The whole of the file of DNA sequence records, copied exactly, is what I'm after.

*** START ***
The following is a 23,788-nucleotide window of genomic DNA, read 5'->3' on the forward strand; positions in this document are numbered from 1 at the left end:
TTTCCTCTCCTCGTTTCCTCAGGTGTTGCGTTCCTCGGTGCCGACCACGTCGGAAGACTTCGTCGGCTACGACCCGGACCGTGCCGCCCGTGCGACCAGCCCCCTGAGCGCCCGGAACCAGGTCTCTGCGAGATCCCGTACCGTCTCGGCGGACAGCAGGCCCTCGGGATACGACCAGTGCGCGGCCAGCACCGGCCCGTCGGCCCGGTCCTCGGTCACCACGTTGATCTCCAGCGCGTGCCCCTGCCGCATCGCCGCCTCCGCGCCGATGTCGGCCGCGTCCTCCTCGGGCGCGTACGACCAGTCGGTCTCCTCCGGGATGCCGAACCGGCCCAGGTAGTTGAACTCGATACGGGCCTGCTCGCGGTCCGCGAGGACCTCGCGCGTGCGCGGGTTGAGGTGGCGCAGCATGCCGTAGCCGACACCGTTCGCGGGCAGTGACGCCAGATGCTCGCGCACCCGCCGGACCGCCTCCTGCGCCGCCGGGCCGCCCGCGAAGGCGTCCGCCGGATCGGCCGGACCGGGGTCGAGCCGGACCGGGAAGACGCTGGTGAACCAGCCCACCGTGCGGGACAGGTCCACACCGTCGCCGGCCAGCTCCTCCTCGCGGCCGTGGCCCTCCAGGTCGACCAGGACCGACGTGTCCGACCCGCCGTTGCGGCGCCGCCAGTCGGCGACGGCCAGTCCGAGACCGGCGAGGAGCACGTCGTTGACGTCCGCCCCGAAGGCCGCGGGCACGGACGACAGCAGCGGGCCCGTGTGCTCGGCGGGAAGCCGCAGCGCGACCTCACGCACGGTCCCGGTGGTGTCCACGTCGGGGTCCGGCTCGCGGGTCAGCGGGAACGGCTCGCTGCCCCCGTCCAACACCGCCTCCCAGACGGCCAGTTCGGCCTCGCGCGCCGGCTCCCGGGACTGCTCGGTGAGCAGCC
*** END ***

The following is a 23,788-nucleotide window of genomic DNA, read 5'->3' on the forward strand; positions in this document are numbered from 1 at the left end:
TTTCCTCTCCTCGTTTCCTCAGGTGTTGCGTTCCTCGGTGCCGACCACGTCGGAAGACTTCGTCGGCTACGACCCGGACCGTGCCGCCCGTGCGACCAGCCCCCTGAGCGCCCGGAACCAGGTCTCTGCGAGATCCCGTACCGTCTCGGCGGACAGCAGGCCCTCGGGATACGACCAGTGCGCGGCCAGCACCGGCCCGTCGGCCCGGTCCTCGGTCACCACGTTGATCTCCAGCGCGTGCCCCTGCCGCATCGCCGCCTCCGCGCCGATGTCGGCCGCGTCCTCCTCGGGCGCGTACGACCAGTCGGTCTCCTCCGGGATGCCGAACCGGCCCAGGTAGTTGAACTCGATACGGGCCTGCTCGCGGTCCGCGAGGACCTCGCGCGTGCGCGGGTTGAGGTGGCGCAGCATGCCGTAGCCGACACCGTTCGCGGGCAGTGACGCCAGATGCTCGCGCACCCGCCGGACCGCCTCCTGCGCCGCCGGGCCGCCCGCGAAGGCGTCCGCCGGATCGGCCGGACCGGGGTCGAGCCGGACCGGGAAGACGCTGGTGAACCAGCCCACCGTGCGGGACAGGTCCACACCGTCGCCGGCCAGCTCCTCCTCGCGGCCGTGGCCCTCCAGGTCGACCAGGACCGACGTGTCCGACCCGCCGTTGCGGCGCCGCCAGTCGGCGACGGCCAGTCCGAGACCGGCGAGGAGCACGTCGTTGACGTCCGCCCCGAAGGCCGCGGGCACGGACGACAGCAGCGGGCCCGTGTGCTCGGCGGGAAGCCGCAGCGCGACCTCACGCACGGTCCCGGTGGTGTCCACGTCGGGGTCCGGCTCGCGGGTCAGCGGGAACGGCTCGCTGCCCCCGTCCAACACCGCCTCCCAGACGGCCAGTTCGGCCTCGCGCGCCGGCTCCCGGGACTGCTCGGTGAGCAGCC